The orders issued on Keystone and Dakota Access focus on very different processes, but seek the same result of expediting those processes, including by relying on existing environmental review. Significantly, neither mandate a particular result, though the President has said he supports both projects.
The order on construction of the Keystone XL Pipeline maintains the long-standing delegation to the State Department to make a “national interest” determination, including by undertaking NEPA review. But the new order then moves to expedite review by setting a 60 day deadline for the State Department and deeming the existing environmental review to fulfill the NEPA review requirement. The order then goes on to require the Army Corps of Engineers, the BLM, Fish & Wildlife Service and other agencies to expedite any review of domestic construction under their jurisdictions.
The Dakota Access pipeline does not require a presidential permit but instead is subject to the same agency reviews as those mentioned in the Keystone order for wholly domestic construction. Similar to that order, the President requires the relevant agencies to expedite their reviews and consider existing environmental assessments, while authorizing the Corps to rescind a more recent decision to expand environmental review.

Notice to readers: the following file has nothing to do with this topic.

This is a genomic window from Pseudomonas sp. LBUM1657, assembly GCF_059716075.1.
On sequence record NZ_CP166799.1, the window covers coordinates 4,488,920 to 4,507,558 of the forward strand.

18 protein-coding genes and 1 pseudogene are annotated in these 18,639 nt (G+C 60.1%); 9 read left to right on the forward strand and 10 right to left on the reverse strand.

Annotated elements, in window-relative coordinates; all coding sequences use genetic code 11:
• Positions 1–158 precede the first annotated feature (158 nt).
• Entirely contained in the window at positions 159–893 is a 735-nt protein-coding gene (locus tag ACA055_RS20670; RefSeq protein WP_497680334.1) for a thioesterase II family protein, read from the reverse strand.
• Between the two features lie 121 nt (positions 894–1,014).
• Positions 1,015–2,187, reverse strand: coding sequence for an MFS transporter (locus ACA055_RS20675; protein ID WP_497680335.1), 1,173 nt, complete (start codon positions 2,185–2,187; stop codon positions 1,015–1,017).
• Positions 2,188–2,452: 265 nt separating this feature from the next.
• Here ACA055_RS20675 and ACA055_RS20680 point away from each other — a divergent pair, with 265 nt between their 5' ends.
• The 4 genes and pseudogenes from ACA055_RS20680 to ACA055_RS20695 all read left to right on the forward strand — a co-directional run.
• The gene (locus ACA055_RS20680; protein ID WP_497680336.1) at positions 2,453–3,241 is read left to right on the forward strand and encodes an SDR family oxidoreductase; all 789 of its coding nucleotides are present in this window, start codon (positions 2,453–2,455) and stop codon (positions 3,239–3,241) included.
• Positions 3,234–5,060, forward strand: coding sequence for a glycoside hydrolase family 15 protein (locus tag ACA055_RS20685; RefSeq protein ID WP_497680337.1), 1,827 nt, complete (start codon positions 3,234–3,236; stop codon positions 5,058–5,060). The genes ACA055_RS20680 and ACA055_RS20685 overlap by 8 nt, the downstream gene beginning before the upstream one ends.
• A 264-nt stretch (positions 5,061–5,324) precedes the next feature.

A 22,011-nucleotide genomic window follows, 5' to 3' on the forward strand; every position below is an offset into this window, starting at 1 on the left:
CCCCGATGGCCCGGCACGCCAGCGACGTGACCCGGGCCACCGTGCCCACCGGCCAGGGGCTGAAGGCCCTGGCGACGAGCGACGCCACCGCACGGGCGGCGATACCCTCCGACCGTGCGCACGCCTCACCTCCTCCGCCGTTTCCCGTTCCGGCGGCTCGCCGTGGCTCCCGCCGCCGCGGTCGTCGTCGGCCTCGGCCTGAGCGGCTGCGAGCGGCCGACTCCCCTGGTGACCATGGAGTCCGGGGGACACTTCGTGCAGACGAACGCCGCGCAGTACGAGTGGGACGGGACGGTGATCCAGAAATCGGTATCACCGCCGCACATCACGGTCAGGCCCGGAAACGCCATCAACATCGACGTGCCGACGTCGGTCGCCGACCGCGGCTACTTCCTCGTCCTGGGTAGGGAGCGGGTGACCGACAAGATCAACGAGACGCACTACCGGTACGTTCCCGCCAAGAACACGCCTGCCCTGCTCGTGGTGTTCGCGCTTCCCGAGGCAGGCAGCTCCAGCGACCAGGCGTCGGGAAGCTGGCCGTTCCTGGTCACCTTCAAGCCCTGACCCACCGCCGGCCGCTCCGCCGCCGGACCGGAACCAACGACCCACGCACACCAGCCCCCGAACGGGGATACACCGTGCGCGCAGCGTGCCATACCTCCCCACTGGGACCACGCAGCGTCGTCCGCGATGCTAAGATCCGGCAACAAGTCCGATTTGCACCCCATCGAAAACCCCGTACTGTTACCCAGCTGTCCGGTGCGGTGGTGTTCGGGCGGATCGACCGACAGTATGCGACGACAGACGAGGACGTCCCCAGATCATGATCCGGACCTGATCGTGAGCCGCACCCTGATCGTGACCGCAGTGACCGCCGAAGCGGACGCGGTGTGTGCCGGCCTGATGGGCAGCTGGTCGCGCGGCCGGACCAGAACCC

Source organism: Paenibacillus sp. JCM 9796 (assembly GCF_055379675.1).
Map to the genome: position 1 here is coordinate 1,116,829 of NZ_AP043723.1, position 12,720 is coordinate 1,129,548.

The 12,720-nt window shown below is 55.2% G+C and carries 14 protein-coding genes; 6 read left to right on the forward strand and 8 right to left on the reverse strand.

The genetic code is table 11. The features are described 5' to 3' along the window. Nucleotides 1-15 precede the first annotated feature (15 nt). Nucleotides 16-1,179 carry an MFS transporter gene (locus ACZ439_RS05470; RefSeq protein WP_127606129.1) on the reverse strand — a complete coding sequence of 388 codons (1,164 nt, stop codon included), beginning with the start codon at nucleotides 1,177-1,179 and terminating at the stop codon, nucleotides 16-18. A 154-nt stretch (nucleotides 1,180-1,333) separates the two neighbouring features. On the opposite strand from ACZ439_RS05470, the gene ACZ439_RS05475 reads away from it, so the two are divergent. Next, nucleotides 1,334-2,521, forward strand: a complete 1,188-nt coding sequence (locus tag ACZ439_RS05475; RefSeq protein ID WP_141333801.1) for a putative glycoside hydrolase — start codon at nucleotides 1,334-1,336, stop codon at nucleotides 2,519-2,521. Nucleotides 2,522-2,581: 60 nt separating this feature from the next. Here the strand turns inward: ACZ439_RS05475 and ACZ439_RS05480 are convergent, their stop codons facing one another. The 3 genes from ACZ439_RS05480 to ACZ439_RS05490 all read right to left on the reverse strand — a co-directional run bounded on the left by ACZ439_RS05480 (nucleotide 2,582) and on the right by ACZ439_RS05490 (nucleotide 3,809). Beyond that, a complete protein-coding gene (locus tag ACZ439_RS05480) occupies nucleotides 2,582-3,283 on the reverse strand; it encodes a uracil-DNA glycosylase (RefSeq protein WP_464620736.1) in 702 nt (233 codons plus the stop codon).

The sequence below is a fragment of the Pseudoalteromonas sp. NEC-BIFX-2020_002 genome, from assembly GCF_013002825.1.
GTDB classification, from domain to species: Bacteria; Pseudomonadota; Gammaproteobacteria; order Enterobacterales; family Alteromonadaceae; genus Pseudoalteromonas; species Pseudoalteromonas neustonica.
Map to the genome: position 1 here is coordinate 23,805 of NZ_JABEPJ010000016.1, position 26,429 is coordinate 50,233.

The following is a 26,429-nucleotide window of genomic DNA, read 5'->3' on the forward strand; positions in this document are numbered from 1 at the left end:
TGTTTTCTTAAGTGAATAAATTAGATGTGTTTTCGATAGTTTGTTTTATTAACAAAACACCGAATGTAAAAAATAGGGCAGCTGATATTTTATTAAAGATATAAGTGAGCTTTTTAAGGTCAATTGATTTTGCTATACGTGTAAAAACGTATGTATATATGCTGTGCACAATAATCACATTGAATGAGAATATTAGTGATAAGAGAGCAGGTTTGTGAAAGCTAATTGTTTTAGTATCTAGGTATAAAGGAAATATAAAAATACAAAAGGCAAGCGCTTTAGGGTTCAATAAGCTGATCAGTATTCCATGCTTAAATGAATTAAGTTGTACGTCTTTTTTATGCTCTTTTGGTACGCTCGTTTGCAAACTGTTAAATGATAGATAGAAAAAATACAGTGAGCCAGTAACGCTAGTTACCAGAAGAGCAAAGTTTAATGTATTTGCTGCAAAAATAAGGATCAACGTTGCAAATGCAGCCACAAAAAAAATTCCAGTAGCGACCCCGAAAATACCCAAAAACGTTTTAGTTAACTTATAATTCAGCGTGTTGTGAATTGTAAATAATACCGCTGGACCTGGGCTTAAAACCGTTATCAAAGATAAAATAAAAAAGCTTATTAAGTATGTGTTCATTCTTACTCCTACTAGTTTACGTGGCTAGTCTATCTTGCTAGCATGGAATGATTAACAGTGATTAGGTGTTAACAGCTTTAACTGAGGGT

Given the controversial nature of both projects, litigation is likely once any final decisions are made on the relevant permits. Here again the different nature of the processes will be significant. It will be harder to challenge a presidential permit decision since it is based on executive authority and not statutory law. A Corps decision in the Dakota Access matter, on the other hand, is like any other major federal permitting action, which was subject to challenge under the Administrative Procedure Act, NEPA and other relevant statutes.
This post was written by James Rubin. Mr. Rubin is a partner at the international law firm Dorsey & Whitney. Before going into private practice, Mr. Rubin served for 15 years in the Environment and Natural Resources Division of the U.S. Department of Justice, where he was an assistant chief in the Law and Policy Section, a trial attorney in the Environmental Defense Section, and an agency representative to the White House Climate Change Task Force. He was on was on several US delegations from 1995-2000, including at Kyoto. He coordinated the division’s international program and worked on a wide variety of domestic and international environmental policy and litigation matters, as well as trade and investment negotiations and disputes.